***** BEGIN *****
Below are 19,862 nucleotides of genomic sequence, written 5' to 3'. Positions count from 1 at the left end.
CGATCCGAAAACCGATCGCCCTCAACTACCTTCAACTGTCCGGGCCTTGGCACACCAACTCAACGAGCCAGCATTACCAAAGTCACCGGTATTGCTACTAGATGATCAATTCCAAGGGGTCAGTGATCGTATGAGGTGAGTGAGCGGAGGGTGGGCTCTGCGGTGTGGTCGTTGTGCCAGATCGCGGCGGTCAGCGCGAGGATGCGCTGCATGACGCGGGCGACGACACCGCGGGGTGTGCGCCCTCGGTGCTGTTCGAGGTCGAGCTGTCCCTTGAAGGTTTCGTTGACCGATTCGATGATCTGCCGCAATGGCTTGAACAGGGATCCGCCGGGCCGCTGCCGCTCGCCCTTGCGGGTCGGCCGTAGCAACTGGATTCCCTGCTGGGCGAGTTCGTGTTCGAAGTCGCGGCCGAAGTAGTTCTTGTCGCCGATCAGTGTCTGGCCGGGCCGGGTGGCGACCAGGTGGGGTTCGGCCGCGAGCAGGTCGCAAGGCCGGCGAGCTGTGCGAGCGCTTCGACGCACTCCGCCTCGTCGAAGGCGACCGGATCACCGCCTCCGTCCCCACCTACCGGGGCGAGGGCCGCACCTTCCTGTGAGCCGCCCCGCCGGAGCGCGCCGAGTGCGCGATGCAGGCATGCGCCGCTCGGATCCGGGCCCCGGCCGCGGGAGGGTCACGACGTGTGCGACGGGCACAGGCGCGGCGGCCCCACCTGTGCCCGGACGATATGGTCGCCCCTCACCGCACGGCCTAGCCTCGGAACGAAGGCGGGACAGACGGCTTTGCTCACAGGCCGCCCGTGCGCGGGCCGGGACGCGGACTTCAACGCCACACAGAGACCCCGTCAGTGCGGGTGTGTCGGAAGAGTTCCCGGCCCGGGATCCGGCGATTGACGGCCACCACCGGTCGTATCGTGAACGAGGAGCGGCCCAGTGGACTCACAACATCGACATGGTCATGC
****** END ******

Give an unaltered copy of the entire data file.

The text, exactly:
Below are 19,862 nucleotides of genomic sequence, written 5' to 3'. Positions count from 1 at the left end.
CGATCCGAAAACCGATCGCCCTCAACTACCTTCAACTGTCCGGGCCTTGGCACACCAACTCAACGAGCCAGCATTACCAAAGTCACCGGTATTGCTACTAGATGATCAATTCCAAGGGGTCAGTGATCGTATGAGGTGAGTGAGCGGAGGGTGGGCTCTGCGGTGTGGTCGTTGTGCCAGATCGCGGCGGTCAGCGCGAGGATGCGCTGCATGACGCGGGCGACGACACCGCGGGGTGTGCGCCCTCGGTGCTGTTCGAGGTCGAGCTGTCCCTTGAAGGTTTCGTTGACCGATTCGATGATCTGCCGCAATGGCTTGAACAGGGATCCGCCGGGCCGCTGCCGCTCGCCCTTGCGGGTCGGCCGTAGCAACTGGATTCCCTGCTGGGCGAGTTCGTGTTCGAAGTCGCGGCCGAAGTAGTTCTTGTCGCCGATCAGTGTCTGGCCGGGCCGGGTGGCGACCAGGTGGGGTTCGGCCGCGAGCAGGTCGCAAGGCCGGCGAGCTGTGCGAGCGCTTCGACGCACTCCGCCTCGTCGAAGGCGACCGGATCACCGCCTCCGTCCCCACCTACCGGGGCGAGGGCCGCACCTTCCTGTGAGCCGCCCCGCCGGAGCGCGCCGAGTGCGCGATGCAGGCATGCGCCGCTCGGATCCGGGCCCCGGCCGCGGGAGGGTCACGACGTGTGCGACGGGCACAGGCGCGGCGGCCCCACCTGTGCCCGGACGATATGGTCGCCCCTCACCGCACGGCCTAGCCTCGGAACGAAGGCGGGACAGACGGCTTTGCTCACAGGCCGCCCGTGCGCGGGCCGGGACGCGGACTTCAACGCCACACAGAGACCCCGTCAGTGCGGGTGTGTCGGAAGAGTTCCCGGCCCGGGATCCGGCGATTGACGGCCACCACCGGTCGTATCGTGAACGAGGAGCGGCCCAGTGGACTCACAACATCGACATGGTCATGC